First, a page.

Thursday, March 17, 2011

Come Fly With Me

Come fly with me, let’s fly, let’s fly away.
If you can use some exotic booze, there’s a bar in far Bombay.
Come fly with me, let’s fly, let’s fly away.

Come fly with me, let's float down to Peru.
In llama-land, there's a one-man band, and he'll toot his flute for you.
Come fly with me, let's take off in the blue.

Once I get you up there where the air is rarefied
We’ll just fly starry-eyed
Once I get you up there, I’ll be holding you so near,
You may hear, angels cheer, ‘cause we’re together

Weather-wise, it’s such a lovely day,
You just say the word and we’ll beat the birds down to Acapulco Bay
It’s perfect for a flying honeymoon they say,
Come fly with me, let’s fly, let’s fly
Pack up, let’s fly away…

© Cahn Music Company; Maraville Music Corporation

Are any of you old enough to remember when train travel was common and air travel was a big deal?  When a trip on an airplane was exotic and exciting?  When Frank Sinatra sang "Come Fly With Me" and you wished you could take him up on it?

Do any of you remember this scene?

Your dad wore his best brown suit and hat (well, back then he always wore a suit, although at the beach he'd at least roll up his pant legs and leave his coat and tie in the Buick) and your mom wore her new floral-print summer dress and lacy white hat.  Airport security consisted of a middle-aged guy with a nightstick and revolver and clip-on tie who looked like he'd eaten more than his share of donuts and rocked back and forth on his heels as he gave you a wink and a nod.  You strode out from the terminal building across the tarmac toward a gleaming, streamlined airplane with either a blue or orange stripe or two red ones, depending on whether you were flying Pan Am, American or TWA.  You ascended a set of air stairs that a coveralled mechanic had wheeled up to the plane and were greeted by a smiling stewardess (as female flight attendants were called in that less enlightened age), impeccably attired in a neat blue suit adorned with silver wings, and a smart, military-style cap.

The cabin wasn't cavernous, but only because wide-body jets weren’t yet invented, not because you were being stuffed into it like so much sausage by a bean counter corps trying to stave off bankruptcy proceedings.  Maybe your dad brought you up to the cockpit where the pilot (who likely flew B-24s during the War) pointed out what the various levers and switches and doohickies did and handed you a set of Junior Aviator wings that weren't plastic.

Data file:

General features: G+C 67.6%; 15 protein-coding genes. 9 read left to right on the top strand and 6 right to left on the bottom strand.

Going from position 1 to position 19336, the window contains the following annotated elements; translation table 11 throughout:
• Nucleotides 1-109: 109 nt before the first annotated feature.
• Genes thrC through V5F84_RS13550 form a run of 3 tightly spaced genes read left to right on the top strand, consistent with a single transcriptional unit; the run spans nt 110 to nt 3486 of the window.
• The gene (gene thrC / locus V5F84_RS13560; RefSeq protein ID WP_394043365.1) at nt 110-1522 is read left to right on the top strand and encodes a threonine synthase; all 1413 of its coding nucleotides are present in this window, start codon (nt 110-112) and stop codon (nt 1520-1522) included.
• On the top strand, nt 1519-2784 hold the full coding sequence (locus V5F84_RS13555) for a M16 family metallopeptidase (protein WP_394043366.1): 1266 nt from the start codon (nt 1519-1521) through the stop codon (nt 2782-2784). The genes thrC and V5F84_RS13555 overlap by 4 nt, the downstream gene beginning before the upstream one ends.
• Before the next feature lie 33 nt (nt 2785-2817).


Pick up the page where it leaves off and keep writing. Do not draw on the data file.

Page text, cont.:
The biggest challenge for the stewardesses was your little brother wanting to zoom through the cabin with his toy F-86 Sabre jet.  Not business travelers refusing to turn off cell phones or surly men glancing furtively about, looking like they're up to no good.

Jet air travel was in its infancy.  You could get on a 707 or DC-8 for a trans-oceanic flight or major domestic route, but just flying was excitement enough and you felt a thrill, tempered with a bit of caution, as you looked out the window of the DC-6 or Super Constellation and saw the mechanic standing below the streamlined engine nacelle, fire extinguisher at the ready, and each propeller slowly turn before its massive Double Wasp or Turbo Compound radial engine caught and fired in a thunderous coughing fit and cloud of white smoke.  The booming cacophony calmed to a loafing, lopey idle until the pilot deftly eased the four throttles forward together with a practiced touch, unleashing ten thousand impatient horses to urge you free of the ground.  And then, leveling out at cruise speed and altitude, the engines settled down to a reassuring, steady drone.

It was still only 15 years since those same engines powered the Hellcats and Corsairs and Superfortresses that helped your dad and uncles whip the bad guys in the big war.  And even though they couldn't go down and have a big time in Havana anymore since that Castro clown took over, and even though the Russkies were rattling their sabers and sending stuff into space and you had to do duck and cover drills at school and your dad looked over brochures for backyard bomb shelters as he smoked his pipe, you still liked Ike and it was still an idyllic and exciting time, full of ideas and pregnant with possibility.  And on a day like today, bobbing on invisible currents of air between puffs of blinding white cloud in the achingly, impossibly blue heavens, even the Russians couldn't spoil it.

High Flight

Oh!  I have slipped the surly bonds of earth
And danced the skies on laughter-silvered wings;
Sunward I’ve climbed and joined the tumbling mirth
Of sun-split clouds and done a hundred things
You have not dreamed of – wheeled and soared and swung
High in the sunlit silence. Hov’ring there
I’ve chased the shouting wind along, and flung
my eager craft through footless halls of air.

Up, up the long, delirious, burning blue
I’ve topped the wind-swept heights with easy grace
Where never lark nor eagle flew-
And, while with silent lifting mind I’ve trod
The high untrespassed sanctity of space,
Put out my hand and touched the face of God.

Pilot Officer John G. Magee, Jr
American flier with the Royal
Canadian Air Force.  Died in
aerial combat on December 11, 1941

Tuesday, March 15, 2011

Briefly, On Government

Government should only be big enough and powerful enough to defend us from foreign aggression and criminal activity and to carry out those few essential functions that can't or won't be done in the private sector.  It cannot and should not try to make fair an essentially unfair existence, it should not try to guarantee an equal outcome for people of different talents, motivations and work ethics, it should not favor one group of people over another and it should not exist to create wealth and power for any individuals or political class.   It should offer minimal interference in the lives of those free people who can and do govern their own behavior.

More here

Thursday, March 3, 2011

Why The Wall

In August, 1969, my 23-year-old mother drove west with her husband and their month-old son in their ’68 Volkswagen from Ft. Campbell, Kentucky.  Back home to Kern County, after my dad’s year in Vietnam and honorable discharge from the Army, to make a home with her new family.